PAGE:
The top 25 progressive theologians

Who do progressive clergy read? A group of thirty United Church of Canada clergy listed their top 25 theologians. There are a number of Episcopalian and Anglican writers in the mix. Marcus Borg tops the list which includes Barbara Brown Taylor, John Spong and even N.T. Wright.

Take a look at the list here. Who’s missing? Has there ever been a similar study done in the U.S.? Me, I’d add in James Alison to start.

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  1. Jim Naughton

    I would recommend the Catholic Biblical scholar the Rev. John Meier over any of the scripture scholars on the list. For history, I’d add Diarmaid MacCulloch. I wish there were more liberation theologians on the list. Gustavo Guttierez is the one I would recommend. I am thrilled to see Marilynne Robinson and Annie Dillard on the list, but would love to see the poet Denise Levertov included. Somewhat chagrined to see Spong, whom the left needs to outgrow. And Nick, I agree entirely about James Alison.

  2. Nicholas Knisely

    I noticed the lack of Liberation theologians, and of feminist theologians as well. I was going to suggest adding Rene Girard but I figure that Alison’s so strongly influenced by Girard’s thought that listing them both would be redundant.

    I agree with you about MacCulloch. Don’t know anything about Meier. Thanks for the lead.

    Oh – and I’d add Lesslie Newbigen, who’s writing I’m just starting to discover.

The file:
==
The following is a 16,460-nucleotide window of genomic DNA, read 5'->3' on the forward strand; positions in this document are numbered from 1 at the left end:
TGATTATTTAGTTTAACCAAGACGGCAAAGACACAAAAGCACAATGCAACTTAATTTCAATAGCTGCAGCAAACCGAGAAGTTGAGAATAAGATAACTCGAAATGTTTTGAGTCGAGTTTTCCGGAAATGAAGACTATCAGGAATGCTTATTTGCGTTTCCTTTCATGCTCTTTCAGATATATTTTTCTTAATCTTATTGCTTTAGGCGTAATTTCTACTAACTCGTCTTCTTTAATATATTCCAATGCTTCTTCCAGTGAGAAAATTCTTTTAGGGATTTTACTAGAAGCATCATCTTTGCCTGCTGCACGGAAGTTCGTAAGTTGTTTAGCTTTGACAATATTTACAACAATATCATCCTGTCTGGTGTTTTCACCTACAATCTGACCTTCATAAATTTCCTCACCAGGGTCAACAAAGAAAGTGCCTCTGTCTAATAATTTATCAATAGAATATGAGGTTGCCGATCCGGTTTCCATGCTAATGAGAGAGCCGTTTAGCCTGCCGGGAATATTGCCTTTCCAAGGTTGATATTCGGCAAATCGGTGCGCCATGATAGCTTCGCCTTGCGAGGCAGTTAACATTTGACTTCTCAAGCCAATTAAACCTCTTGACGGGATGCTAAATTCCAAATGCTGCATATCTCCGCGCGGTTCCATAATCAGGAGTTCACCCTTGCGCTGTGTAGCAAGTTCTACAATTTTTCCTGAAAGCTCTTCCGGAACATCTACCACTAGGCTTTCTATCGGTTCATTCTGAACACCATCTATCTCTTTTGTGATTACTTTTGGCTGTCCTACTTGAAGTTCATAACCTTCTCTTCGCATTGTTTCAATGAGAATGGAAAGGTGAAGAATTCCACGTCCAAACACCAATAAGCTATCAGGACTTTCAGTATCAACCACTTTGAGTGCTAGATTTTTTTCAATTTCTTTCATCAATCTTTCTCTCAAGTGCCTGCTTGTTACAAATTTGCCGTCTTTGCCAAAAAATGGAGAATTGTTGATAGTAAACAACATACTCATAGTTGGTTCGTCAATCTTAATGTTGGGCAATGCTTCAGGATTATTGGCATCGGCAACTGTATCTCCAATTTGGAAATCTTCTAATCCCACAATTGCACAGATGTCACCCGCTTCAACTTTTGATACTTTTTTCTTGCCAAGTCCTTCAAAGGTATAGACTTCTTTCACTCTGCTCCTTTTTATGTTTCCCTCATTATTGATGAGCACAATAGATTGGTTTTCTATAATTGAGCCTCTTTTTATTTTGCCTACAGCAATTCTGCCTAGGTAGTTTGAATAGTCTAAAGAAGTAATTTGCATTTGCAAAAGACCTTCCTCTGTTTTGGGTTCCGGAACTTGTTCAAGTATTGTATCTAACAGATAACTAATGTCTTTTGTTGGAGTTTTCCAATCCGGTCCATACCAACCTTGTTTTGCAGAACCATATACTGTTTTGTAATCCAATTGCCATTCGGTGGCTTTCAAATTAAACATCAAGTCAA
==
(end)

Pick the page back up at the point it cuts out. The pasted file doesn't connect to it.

3. I would add John MacQuarrie’s Principles of Christian Theology, a work that has shaped many of us along the way (and when I looked, I noted he was ordained in the Episcopal Church, and then returned to England. I would also include Urban T. Holmes’ Spirituality for Ministry and A Priest in Community. No, these are not the most recent authors; but I haven’t found anything better since.

    Marshall Scott

  4. Bob McCloskey

    Given some of the names, most recently read does not mean current authors. I would have added Paul Tillich, who has more than anyone to my knowledge synthesized theology, world religions and the behavioral sciences.

  5. Couldn’t agree more about MacCulloch. And, since my tastes run to people whose theology is rooted in history, I would add James Carroll for Constantine’s Sword.

    Jan Adams

  6. tgflux

    NO ONE African-American, African, Latino/a, Asian???

    That’s crazy! [Or ridiculously white ethno-centric. Take your pick]

    To name just a few off the top of my head: James H. Cone, Leonardo Boff, Gutierrez (who Jim listed), Hyun Chung-Kyung, my Master’s thesis advisor (memory eternal) Kosuke Koyama. Also, I’d add Paul Knitter and John Dunne.

    I’m still gob-smacked by the whiteness of that list… }-X

    JC Fisher

  7. tgflux

    But I would also comment that

    “30 United Church ministers from across Canada to tell us which authors and books they would recommend to people in the pews”

    is not the same as “the top 25 progressive theologians”.

    JC Fisher

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